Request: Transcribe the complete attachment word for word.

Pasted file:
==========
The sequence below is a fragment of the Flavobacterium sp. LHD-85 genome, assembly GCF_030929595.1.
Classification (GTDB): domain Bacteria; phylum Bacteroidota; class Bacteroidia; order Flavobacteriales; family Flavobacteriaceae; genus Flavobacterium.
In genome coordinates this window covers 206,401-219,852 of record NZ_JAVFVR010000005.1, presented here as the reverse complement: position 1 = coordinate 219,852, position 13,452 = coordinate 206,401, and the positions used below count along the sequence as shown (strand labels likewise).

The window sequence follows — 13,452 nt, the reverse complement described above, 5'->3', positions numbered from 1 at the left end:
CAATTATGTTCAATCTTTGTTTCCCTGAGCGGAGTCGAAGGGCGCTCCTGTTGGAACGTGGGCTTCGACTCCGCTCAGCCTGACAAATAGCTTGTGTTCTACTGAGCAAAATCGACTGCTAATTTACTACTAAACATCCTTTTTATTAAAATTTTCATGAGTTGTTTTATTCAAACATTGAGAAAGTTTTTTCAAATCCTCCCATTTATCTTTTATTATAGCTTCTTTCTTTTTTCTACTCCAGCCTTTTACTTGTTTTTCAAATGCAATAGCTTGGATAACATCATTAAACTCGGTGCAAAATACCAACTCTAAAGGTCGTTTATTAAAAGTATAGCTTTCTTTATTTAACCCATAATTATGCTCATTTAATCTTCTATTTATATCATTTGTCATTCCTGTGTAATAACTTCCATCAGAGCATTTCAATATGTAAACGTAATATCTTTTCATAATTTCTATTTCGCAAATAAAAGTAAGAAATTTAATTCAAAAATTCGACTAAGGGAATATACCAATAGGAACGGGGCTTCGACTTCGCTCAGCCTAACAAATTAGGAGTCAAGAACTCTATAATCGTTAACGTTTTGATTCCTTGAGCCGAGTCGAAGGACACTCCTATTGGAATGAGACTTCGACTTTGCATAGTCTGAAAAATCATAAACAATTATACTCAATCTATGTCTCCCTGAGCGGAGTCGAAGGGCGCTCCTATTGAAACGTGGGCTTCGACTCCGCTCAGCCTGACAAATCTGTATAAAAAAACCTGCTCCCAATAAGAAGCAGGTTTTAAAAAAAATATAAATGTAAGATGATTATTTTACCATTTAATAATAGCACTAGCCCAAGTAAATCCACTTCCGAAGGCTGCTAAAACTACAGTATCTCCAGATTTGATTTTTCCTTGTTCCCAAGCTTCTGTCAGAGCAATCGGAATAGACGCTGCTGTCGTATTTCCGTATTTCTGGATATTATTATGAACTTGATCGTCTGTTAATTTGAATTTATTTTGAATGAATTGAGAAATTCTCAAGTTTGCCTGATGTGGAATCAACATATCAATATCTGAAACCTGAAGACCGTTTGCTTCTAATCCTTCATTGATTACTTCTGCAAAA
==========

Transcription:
The sequence below is a fragment of the Flavobacterium sp. LHD-85 genome, assembly GCF_030929595.1.
Classification (GTDB): domain Bacteria; phylum Bacteroidota; class Bacteroidia; order Flavobacteriales; family Flavobacteriaceae; genus Flavobacterium.
In genome coordinates this window covers 206,401-219,852 of record NZ_JAVFVR010000005.1, presented here as the reverse complement: position 1 = coordinate 219,852, position 13,452 = coordinate 206,401, and the positions used below count along the sequence as shown (strand labels likewise).

The window sequence follows — 13,452 nt, the reverse complement described above, 5'->3', positions numbered from 1 at the left end:
CAATTATGTTCAATCTTTGTTTCCCTGAGCGGAGTCGAAGGGCGCTCCTGTTGGAACGTGGGCTTCGACTCCGCTCAGCCTGACAAATAGCTTGTGTTCTACTGAGCAAAATCGACTGCTAATTTACTACTAAACATCCTTTTTATTAAAATTTTCATGAGTTGTTTTATTCAAACATTGAGAAAGTTTTTTCAAATCCTCCCATTTATCTTTTATTATAGCTTCTTTCTTTTTTCTACTCCAGCCTTTTACTTGTTTTTCAAATGCAATAGCTTGGATAACATCATTAAACTCGGTGCAAAATACCAACTCTAAAGGTCGTTTATTAAAAGTATAGCTTTCTTTATTTAACCCATAATTATGCTCATTTAATCTTCTATTTATATCATTTGTCATTCCTGTGTAATAACTTCCATCAGAGCATTTCAATATGTAAACGTAATATCTTTTCATAATTTCTATTTCGCAAATAAAAGTAAGAAATTTAATTCAAAAATTCGACTAAGGGAATATACCAATAGGAACGGGGCTTCGACTTCGCTCAGCCTAACAAATTAGGAGTCAAGAACTCTATAATCGTTAACGTTTTGATTCCTTGAGCCGAGTCGAAGGACACTCCTATTGGAATGAGACTTCGACTTTGCATAGTCTGAAAAATCATAAACAATTATACTCAATCTATGTCTCCCTGAGCGGAGTCGAAGGGCGCTCCTATTGAAACGTGGGCTTCGACTCCGCTCAGCCTGACAAATCTGTATAAAAAAACCTGCTCCCAATAAGAAGCAGGTTTTAAAAAAAATATAAATGTAAGATGATTATTTTACCATTTAATAATAGCACTAGCCCAAGTAAATCCACTTCCGAAGGCTGCTAAAACTACAGTATCTCCAGATTTGATTTTTCCTTGTTCCCAAGCTTCTGTCAGAGCAATCGGAATAGACGCTGCTGTCGTATTTCCGTATTTCTGGATATTATTATGAACTTGATCGTCTGTTAATTTGAATTTATTTTGAATGAATTGAGAAATTCTCAAGTTTGCCTGATGTGGAATCAACATATCAATATCTGAAACCTGAAGACCGTTTGCTTCTAATCCTTCATTGATTACTTCTGCAAAA